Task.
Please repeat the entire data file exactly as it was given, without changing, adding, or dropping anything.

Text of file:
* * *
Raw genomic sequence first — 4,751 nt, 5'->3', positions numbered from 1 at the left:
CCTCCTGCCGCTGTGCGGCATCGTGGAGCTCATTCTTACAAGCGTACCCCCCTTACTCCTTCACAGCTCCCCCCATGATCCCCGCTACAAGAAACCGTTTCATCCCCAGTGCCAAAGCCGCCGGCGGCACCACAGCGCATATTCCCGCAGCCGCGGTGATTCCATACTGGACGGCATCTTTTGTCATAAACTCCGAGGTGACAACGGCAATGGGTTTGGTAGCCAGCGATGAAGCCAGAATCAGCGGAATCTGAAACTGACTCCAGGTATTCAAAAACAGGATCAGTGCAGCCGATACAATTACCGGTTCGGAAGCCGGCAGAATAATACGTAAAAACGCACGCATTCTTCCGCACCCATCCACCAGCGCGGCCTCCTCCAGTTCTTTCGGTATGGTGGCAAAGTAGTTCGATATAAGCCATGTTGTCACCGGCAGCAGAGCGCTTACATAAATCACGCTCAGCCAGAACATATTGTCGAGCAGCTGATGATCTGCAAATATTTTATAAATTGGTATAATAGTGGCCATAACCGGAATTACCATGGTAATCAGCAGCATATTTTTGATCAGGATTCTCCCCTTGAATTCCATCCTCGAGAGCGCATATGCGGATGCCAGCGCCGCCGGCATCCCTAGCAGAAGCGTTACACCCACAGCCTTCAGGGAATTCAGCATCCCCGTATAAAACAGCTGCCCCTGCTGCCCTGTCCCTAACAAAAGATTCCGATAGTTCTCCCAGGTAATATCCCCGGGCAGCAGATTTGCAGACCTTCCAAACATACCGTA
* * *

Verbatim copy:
Raw genomic sequence first — 4,751 nt, 5'->3', positions numbered from 1 at the left:
CCTCCTGCCGCTGTGCGGCATCGTGGAGCTCATTCTTACAAGCGTACCCCCCTTACTCCTTCACAGCTCCCCCCATGATCCCCGCTACAAGAAACCGTTTCATCCCCAGTGCCAAAGCCGCCGGCGGCACCACAGCGCATATTCCCGCAGCCGCGGTGATTCCATACTGGACGGCATCTTTTGTCATAAACTCCGAGGTGACAACGGCAATGGGTTTGGTAGCCAGCGATGAAGCCAGAATCAGCGGAATCTGAAACTGACTCCAGGTATTCAAAAACAGGATCAGTGCAGCCGATACAATTACCGGTTCGGAAGCCGGCAGAATAATACGTAAAAACGCACGCATTCTTCCGCACCCATCCACCAGCGCGGCCTCCTCCAGTTCTTTCGGTATGGTGGCAAAGTAGTTCGATATAAGCCATGTTGTCACCGGCAGCAGAGCGCTTACATAAATCACGCTCAGCCAGAACATATTGTCGAGCAGCTGATGATCTGCAAATATTTTATAAATTGGTATAATAGTGGCCATAACCGGAATTACCATGGTAATCAGCAGCATATTTTTGATCAGGATTCTCCCCTTGAATTCCATCCTCGAGAGCGCATATGCGGATGCCAGCGCCGCCGGCATCCCTAGCAGAAGCGTTACACCCACAGCCTTCAGGGAATTCAGCATCCCCGTATAAAACAGCTGCCCCTGCTGCCCTGTCCCTAACAAAAGATTCCGATAGTTCTCCCAGGTAATATCCCCGGGCAGCAGATTTGCAGACCTTCCAAACATACCGTA